Card printers have the ability to print crisp, life-like images but it is important to understand the two most common printing technologies and the results they produce before purchasing your printer.
Direct-to-Card (DTC) Printing
Direct-to-card technology is currently the most common form of card printing. The direct-to-card printing process transfers images directly onto PVC cards. Direct-to-card printers are available in a wide price range, with varying features and capabilities. Direct-to-card printers, like those from Evolis, Magicard and Zebra are an economical choice for those where print quality is not as much of a priority as the printer leaves an unprinted, white edge on cards.
Retransfer technology is the latest printing technology, and is growing in popularity. Retransfer printing applies images onto a special clear film that is then fused onto the surface of a blank card. Retransfer printers like the Fargo HDP5000 allows greater flexibility to print on a wider variety of cards, including proximity cards, smart cards, pre-punched cards, key tag cards, or any type of card with an uneven surface. The fact that retransfer printers print images to a clear film, its print quality is vibrant and crisp. Retransfer is an ideal choice for those requiring high quality, vibrant images and those with a need for advanced technology. It’s ideal for high security and large applications, especially when smart cards or other technology is being used.
To better understand the difference in these two printer technologies and which best suits the need of your organization, give a call to an expert at Safe-Card ID Services today.
Central to a sport spanning over 6000 years, the International Dragon Boat Federation (IDBF) promotes dragon boat racing worldwide. A software and printer solution has now been developed specifically for processing Dragon Boat regatta participants, using Zebra’s ZXP series 3 printers to print personalised race ID cards and streamline the competitor accreditation process.
Check out the IDBF/Zebra video at the following link;
Yesterday, the manufacturer of Zebra card printers outlined the benefits of providing secure identification for educational staff and students in a blog post. They advised that the benefits of using identification cards allow improved processes and increased security of the campus.
The article released advised that since it is not possible to hire enough security guards to police every corner of campus, one way to help secure school facilities and people was to issue identification cards similar to the way corporations do. Admissions departments can issue advanced level cards during student registration that can be used to check out books from the library and access various approved facilities on campus. It is possible to configure the cards so that they can be used for debit purposes in campus bookstores and dining facilities.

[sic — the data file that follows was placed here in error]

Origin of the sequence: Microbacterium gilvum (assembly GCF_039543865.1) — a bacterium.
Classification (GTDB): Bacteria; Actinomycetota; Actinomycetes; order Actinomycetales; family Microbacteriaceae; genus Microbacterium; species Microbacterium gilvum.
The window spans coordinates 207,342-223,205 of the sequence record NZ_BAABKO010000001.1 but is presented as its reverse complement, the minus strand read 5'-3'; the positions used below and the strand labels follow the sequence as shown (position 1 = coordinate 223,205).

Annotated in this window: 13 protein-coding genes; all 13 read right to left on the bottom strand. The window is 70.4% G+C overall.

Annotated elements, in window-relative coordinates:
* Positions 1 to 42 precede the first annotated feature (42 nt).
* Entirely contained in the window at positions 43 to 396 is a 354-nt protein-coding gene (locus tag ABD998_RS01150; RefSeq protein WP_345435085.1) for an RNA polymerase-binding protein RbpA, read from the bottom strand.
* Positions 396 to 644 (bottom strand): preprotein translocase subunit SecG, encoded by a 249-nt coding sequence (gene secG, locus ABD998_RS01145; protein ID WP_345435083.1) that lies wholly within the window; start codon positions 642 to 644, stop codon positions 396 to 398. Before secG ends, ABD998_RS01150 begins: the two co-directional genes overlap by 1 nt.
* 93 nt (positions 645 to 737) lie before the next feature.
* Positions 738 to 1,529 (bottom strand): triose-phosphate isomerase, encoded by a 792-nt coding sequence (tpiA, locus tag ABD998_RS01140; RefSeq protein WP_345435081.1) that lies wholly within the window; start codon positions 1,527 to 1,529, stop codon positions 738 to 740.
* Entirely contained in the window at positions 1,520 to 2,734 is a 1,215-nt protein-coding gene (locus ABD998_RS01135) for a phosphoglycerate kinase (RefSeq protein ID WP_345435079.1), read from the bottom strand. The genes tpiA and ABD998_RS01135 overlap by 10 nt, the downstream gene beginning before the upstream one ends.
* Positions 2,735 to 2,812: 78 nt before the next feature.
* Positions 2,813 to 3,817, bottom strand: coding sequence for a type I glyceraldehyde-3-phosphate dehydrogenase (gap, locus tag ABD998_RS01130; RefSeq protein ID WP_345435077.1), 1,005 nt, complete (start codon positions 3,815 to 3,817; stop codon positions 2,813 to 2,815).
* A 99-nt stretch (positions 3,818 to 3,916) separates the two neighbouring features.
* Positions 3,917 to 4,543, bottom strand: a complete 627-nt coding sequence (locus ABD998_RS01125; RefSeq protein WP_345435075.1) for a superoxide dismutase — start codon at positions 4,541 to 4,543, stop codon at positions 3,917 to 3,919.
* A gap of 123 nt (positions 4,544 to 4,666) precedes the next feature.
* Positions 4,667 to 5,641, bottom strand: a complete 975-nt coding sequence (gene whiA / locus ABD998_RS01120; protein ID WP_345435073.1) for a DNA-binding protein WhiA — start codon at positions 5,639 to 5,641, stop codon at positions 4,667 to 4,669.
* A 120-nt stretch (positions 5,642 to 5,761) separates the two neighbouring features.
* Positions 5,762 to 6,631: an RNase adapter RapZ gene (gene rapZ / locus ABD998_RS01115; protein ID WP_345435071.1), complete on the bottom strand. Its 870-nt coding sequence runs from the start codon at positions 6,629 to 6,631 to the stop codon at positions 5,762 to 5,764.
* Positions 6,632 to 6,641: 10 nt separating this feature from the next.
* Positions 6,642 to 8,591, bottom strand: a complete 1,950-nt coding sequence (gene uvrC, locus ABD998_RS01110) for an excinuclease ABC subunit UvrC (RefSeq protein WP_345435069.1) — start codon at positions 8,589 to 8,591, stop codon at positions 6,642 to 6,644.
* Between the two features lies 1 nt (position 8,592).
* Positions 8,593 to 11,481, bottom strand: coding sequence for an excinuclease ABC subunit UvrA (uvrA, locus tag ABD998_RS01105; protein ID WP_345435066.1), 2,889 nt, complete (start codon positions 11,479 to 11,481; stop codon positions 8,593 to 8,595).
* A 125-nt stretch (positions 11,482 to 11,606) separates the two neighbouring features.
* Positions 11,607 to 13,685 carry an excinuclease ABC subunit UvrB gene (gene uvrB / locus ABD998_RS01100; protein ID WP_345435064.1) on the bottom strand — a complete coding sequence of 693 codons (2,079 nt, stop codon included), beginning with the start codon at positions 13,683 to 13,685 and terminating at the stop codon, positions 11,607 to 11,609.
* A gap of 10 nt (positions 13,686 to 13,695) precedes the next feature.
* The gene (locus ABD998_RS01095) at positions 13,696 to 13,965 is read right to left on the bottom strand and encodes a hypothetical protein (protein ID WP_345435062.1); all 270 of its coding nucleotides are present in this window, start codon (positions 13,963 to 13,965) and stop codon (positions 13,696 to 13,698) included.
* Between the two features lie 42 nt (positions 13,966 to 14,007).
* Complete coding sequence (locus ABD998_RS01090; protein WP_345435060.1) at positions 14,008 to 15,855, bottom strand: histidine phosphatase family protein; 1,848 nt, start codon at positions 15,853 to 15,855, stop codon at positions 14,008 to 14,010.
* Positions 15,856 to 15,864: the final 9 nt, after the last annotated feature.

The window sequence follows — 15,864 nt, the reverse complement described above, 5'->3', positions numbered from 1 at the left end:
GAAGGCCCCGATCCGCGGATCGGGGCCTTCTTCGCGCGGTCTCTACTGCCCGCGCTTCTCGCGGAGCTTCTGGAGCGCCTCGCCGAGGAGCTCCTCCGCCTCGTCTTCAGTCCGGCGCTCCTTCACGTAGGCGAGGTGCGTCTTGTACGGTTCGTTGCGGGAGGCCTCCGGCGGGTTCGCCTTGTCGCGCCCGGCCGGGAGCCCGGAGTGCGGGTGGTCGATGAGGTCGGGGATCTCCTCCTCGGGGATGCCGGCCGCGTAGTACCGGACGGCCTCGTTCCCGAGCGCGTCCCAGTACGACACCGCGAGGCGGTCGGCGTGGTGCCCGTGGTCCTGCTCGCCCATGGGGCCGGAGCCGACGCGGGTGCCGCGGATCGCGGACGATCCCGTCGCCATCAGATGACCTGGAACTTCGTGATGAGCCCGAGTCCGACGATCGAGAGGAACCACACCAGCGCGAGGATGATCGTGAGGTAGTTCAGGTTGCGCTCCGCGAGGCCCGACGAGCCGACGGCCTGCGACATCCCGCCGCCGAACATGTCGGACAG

School cards can be used by retailers that market to the students and staff. Student/staff discounts and special offers can be generated with showing a valid ID. This will help to boost sales of local businesses.
Good quality ID card printing on durable cardstock will provide an ID lasting for many semesters of school. These cards will provide a better workflow process saving time and costs for many necessary procedures.
Here is the begining of the article from Zebra’s blog:
From universities to primary schools, a revolution in technology is taking shape. The days when mundane tasks such as registration, book purchases, and meal programs required an army of administrators to manage piles of paperwork is but a digital page in today’s history e-books. 21st-century innovation is bringing automation—and a chance to improve security—to the campus.
With education costs skyrocketing, departments at all levels are looking for ways to trim expenses while maximizing staff productivity. Add the looming threats to campus security, and educators must make decisions that trade off the quality of education verses protecting our students. In fact, the 2011 Campus Safety magazine’s “How Safe Is Your Campus?” report revealed that 42 percent of faculty said their institutions fail to dedicate sufficient resources to campus safety and security. Gone are the days of open campuses and a friendly smile to protect our students. READ MORE